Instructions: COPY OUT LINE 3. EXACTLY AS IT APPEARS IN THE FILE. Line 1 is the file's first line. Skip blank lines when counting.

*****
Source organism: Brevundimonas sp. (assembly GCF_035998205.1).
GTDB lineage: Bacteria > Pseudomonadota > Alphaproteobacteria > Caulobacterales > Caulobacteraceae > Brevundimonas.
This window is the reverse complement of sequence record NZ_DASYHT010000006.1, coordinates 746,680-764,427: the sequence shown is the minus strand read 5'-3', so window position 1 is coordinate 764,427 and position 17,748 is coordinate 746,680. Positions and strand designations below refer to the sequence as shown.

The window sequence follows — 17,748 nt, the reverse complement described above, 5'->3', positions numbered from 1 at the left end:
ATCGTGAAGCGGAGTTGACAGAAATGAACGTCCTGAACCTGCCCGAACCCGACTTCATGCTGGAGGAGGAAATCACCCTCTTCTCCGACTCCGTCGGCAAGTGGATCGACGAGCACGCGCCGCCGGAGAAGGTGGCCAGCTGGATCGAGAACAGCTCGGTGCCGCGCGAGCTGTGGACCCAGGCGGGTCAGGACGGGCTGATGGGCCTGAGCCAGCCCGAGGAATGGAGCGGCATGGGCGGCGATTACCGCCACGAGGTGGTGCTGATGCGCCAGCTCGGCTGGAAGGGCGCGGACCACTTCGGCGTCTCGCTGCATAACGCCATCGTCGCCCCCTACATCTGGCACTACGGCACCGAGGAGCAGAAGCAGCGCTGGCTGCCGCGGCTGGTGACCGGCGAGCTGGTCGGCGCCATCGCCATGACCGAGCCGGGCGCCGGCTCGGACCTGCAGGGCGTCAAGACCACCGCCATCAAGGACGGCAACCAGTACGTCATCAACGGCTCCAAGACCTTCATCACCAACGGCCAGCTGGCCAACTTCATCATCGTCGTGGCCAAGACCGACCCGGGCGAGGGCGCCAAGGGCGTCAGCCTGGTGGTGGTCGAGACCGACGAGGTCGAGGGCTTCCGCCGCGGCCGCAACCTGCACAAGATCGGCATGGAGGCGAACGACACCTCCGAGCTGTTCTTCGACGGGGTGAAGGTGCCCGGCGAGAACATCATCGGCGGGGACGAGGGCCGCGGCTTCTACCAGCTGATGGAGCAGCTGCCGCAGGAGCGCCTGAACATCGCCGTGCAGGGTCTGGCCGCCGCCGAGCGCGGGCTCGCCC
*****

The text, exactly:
This window is the reverse complement of sequence record NZ_DASYHT010000006.1, coordinates 746,680-764,427: the sequence shown is the minus strand read 5'-3', so window position 1 is coordinate 764,427 and position 17,748 is coordinate 746,680. Positions and strand designations below refer to the sequence as shown.